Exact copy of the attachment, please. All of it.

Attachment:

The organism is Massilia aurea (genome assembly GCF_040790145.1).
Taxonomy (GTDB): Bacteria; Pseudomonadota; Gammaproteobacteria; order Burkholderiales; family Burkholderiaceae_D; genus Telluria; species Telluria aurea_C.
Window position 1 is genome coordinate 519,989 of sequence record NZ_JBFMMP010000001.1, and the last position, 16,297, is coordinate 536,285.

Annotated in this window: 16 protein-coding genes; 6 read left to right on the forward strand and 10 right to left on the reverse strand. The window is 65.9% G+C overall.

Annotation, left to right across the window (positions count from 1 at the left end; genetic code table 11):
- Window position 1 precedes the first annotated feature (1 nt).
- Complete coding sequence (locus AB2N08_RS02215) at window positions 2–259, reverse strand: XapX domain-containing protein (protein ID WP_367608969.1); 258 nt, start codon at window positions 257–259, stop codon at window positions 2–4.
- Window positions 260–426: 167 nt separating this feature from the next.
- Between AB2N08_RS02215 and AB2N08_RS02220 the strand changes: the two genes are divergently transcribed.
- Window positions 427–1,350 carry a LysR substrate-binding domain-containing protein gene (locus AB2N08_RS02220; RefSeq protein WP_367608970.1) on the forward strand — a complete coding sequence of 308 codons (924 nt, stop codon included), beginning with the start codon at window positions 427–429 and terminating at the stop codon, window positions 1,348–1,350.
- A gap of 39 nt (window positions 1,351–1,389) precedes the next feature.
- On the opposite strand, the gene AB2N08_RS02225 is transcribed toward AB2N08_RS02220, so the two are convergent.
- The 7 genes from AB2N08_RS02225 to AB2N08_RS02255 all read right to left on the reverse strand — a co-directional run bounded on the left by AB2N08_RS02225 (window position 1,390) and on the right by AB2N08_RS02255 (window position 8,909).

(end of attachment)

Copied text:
The organism is Massilia aurea (genome assembly GCF_040790145.1).
Taxonomy (GTDB): Bacteria; Pseudomonadota; Gammaproteobacteria; order Burkholderiales; family Burkholderiaceae_D; genus Telluria; species Telluria aurea_C.
Window position 1 is genome coordinate 519,989 of sequence record NZ_JBFMMP010000001.1, and the last position, 16,297, is coordinate 536,285.

Annotated in this window: 16 protein-coding genes; 6 read left to right on the forward strand and 10 right to left on the reverse strand. The window is 65.9% G+C overall.

Annotation, left to right across the window (positions count from 1 at the left end; genetic code table 11):
- Window position 1 precedes the first annotated feature (1 nt).
- Complete coding sequence (locus AB2N08_RS02215) at window positions 2–259, reverse strand: XapX domain-containing protein (protein ID WP_367608969.1); 258 nt, start codon at window positions 257–259, stop codon at window positions 2–4.
- Window positions 260–426: 167 nt separating this feature from the next.
- Between AB2N08_RS02215 and AB2N08_RS02220 the strand changes: the two genes are divergently transcribed.
- Window positions 427–1,350 carry a LysR substrate-binding domain-containing protein gene (locus AB2N08_RS02220; RefSeq protein WP_367608970.1) on the forward strand — a complete coding sequence of 308 codons (924 nt, stop codon included), beginning with the start codon at window positions 427–429 and terminating at the stop codon, window positions 1,348–1,350.
- A gap of 39 nt (window positions 1,351–1,389) precedes the next feature.
- On the opposite strand, the gene AB2N08_RS02225 is transcribed toward AB2N08_RS02220, so the two are convergent.
- The 7 genes from AB2N08_RS02225 to AB2N08_RS02255 all read right to left on the reverse strand — a co-directional run bounded on the left by AB2N08_RS02225 (window position 1,390) and on the right by AB2N08_RS02255 (window position 8,909).